Kyrie Irving is in quarantine, on COVID health and safety protocols. Once he clears quarantine, he can play road games, but who knows when. He has to return at least two negative tests 24 hours apart before he can start the ramp-up to play. Word is that he’s in shape and excited about a return but the Nets haven’t seen him on the court yet.
Then, as one of the 10 to 15 NBA players who are unvaccinated, he will have to deal with regulations that will keep him at a distance from teammates and other Nets coaches and staffers.
Is there a date that the Nets think he will be ready? That’s hard to say. They’re not talking about it and returning those two negative tests could take some time. Nothing is certain, including his health as an unvaccinated individual in a resurgent pandemic.
Here’s what Steve Nash said about that possibility after learning of Irving’s COVID status.
“[Potential health complications are] something to consider,” Steve Nash said on Saturday. “Having said that, he’s a young man in great health. I think he’s ... the odds of him having something catastrophic happen are small. But yeah, this virus concerns me in every corner and aspect of its short life so far. That’s a concern, but it’s also a concern for the vaccinated. So it’s just something we’re having to live with in our world these days.”
And here’s what Sean Marks said about having an unvaccinated player at Barclays Center and HSS Training Center.
“We discussed everything here, and I think there’s also a risk for Kyrie when a guy comes in and if they’re not vaccinated,” Marks said. “I don’t want to get into those types of discussions, but that’s a risk for him coming into this environment, not just the team and so forth. But we’re all well aware of the status and his status moving forward and how we’ll navigate this as best we can.”
In other words, we are in virgin territory.
Under the latest CDC guidance, Irving can get vaccinated once out of quarantine, but there’s no indication he will. There was a report that he might be willing take a plant-based vaccine that’s in development, but 1) the vaccine is a traditional vaccine and traditional vaccines aren’t doing well vs. the omicron variant and 2) it’s unlikely to be available for several months ... at least.
The new mayor, Eric Adams, could in theory lighten the load and uncertainty by carving out an exception for Irving that would let him play home games as well as road ones. That seems like a difficult choice for a new mayor who’s been more pro-mandate than his predecessor Bill de Blasio. Moreover, how would his police, fire and sanitation unions react? They all opposed mandates. Of course, we’ve been surprised before ... like last week.
What will his connection with the team be like on return? Here’s how Tim Bontemps of ESPN described the restrictions Irving and other unvaccinated players face back in September.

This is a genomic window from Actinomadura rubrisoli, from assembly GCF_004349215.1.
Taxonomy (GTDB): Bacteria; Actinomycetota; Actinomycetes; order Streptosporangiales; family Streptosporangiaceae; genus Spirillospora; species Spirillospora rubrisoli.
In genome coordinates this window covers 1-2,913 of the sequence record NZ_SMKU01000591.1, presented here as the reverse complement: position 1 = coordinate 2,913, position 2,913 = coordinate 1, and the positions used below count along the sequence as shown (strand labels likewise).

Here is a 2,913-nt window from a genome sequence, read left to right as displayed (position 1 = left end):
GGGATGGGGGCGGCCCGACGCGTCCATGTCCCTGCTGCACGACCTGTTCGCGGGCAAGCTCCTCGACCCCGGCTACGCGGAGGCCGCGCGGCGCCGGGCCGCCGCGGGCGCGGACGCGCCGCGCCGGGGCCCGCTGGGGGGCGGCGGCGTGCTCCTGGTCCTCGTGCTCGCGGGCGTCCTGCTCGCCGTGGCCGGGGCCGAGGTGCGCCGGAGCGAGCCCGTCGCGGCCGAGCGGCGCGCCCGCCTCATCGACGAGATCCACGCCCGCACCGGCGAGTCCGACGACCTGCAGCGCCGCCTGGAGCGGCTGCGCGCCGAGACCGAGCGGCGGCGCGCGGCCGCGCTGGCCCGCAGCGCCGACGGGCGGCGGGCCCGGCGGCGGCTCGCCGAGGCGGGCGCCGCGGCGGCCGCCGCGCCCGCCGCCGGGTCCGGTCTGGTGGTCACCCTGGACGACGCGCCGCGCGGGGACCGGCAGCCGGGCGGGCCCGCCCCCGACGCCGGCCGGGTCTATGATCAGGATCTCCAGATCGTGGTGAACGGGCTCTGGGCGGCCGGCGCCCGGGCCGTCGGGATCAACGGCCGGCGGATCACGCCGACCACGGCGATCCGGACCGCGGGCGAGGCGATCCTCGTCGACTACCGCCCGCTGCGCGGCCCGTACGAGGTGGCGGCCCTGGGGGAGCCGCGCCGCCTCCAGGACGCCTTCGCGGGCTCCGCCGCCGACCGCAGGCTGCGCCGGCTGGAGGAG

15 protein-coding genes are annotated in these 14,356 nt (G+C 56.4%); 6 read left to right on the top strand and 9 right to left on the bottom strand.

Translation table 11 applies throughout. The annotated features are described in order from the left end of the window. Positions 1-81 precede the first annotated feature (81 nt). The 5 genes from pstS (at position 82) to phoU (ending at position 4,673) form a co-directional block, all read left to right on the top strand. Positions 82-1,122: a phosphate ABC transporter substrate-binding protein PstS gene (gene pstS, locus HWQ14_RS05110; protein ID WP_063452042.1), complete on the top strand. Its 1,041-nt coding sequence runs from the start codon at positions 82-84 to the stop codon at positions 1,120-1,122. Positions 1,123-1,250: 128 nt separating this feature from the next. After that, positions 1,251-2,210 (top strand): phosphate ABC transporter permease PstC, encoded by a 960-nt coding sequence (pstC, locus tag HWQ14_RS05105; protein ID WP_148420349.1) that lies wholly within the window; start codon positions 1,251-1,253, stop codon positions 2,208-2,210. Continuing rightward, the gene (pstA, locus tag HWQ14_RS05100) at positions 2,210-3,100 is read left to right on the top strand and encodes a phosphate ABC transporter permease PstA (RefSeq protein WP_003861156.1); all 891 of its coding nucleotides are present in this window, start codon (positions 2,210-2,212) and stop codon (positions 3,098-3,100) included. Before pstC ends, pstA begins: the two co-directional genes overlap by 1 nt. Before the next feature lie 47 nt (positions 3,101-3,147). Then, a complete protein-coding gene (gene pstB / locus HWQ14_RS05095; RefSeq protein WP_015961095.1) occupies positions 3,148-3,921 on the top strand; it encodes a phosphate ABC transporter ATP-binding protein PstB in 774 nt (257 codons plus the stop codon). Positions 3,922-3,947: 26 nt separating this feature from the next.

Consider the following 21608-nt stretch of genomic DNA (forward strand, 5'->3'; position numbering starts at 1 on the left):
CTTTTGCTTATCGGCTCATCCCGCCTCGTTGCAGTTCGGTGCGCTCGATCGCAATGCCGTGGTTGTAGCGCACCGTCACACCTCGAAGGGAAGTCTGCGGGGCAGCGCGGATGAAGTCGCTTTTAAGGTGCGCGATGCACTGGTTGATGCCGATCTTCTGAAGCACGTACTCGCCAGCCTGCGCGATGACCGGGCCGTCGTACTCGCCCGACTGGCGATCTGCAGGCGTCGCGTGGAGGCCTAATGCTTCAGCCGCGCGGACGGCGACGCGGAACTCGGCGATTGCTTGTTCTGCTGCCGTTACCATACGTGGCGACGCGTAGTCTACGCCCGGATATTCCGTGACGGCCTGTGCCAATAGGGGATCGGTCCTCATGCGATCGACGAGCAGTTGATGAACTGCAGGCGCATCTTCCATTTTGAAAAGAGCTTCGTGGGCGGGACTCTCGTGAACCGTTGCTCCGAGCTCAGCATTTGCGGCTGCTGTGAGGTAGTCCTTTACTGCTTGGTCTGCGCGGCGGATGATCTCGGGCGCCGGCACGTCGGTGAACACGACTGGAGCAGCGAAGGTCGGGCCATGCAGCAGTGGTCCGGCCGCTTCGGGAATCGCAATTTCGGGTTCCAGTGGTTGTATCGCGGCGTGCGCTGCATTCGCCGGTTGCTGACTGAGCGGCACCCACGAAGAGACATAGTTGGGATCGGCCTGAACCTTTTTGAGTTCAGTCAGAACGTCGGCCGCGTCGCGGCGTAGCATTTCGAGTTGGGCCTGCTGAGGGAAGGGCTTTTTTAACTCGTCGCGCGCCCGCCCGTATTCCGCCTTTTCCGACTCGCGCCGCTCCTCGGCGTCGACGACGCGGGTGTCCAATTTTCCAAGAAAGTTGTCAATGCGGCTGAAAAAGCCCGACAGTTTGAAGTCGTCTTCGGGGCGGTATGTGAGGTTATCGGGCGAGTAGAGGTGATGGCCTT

Teams have also been instructed to prevent having their seating arrangements for fully unvaccinated players from sitting together.
Unvaccinated players are required to remain at their residence during home games and at the team hotel for road contests. The only exceptions are for team and essential activities, such as buying groceries or taking their children to school. They are not allowed to go to any restaurants, bars, clubs, entertainment venues or large indoor gatherings and can only have in-person interactions with non-family members with a “limited number of close personal guests” who have to be tested beforehand.
Of course, teams that employ other unvaccinated players seem to be dealing with those restrictions ... and enforcement has to be difficult for the league.
As Marks said, Irving does have the “full support” of his teammates and Joe Tsai who made the ultimate decision to bring him back, told Brian Lewis, “My only religion is to win games and win the championship. That’s where we are.”
For many, from fans to the media, the issue is larger than that, bigger than basketball. Kristian Winfield criticized the Nets Monday, joining a number of others.
At the end of the day, it comes down to responsibility. Make no mistake: The Nets have absolutely acquiesced to more selfish forces by backpedaling on their initial decision. By allowing Irving to return, unvaccinated, and on a part-time basis, they are eroding the continuity they sought and the increased safety they earned. But the fact that they were in a position to have to make such a decision is a reflection of every other party along the way passing the buck until someone had to make a hard choice. The NBA, New York State, the United States government, and not least of all, Irving himself.
Overall, though, the Nets have been surprised by the low level of criticism. They expected more. Tuesday afternoon, however, Stephen A. Smith let loose on them and Irving...
I think this is a DISGRACEFUL move by the NETS! pic.twitter.com/0joBz1huZL— Stephen A Smith (@stephenasmith) December 21, 2021
All that said, it’s unlikely that Nets fans will greet Irving’s return with anything other than open arms and loud cheers. He’s that good and they’re that determined to see a parade through the streets of Brooklyn, the borough’s first championship since 1955 and the city’s first pro basketball title since 1976.
That assumes things will go right from now till when he steps on the court at Barclays Center.
- Kyrie Irving’s planned return to the Nets is complicated - Brian Lewis - New York Post
- The Nets’ backpedaling lets Kyrie Irving put himself in harm’s way - Kristian Winfield & Kyle Wagner - New York Daily News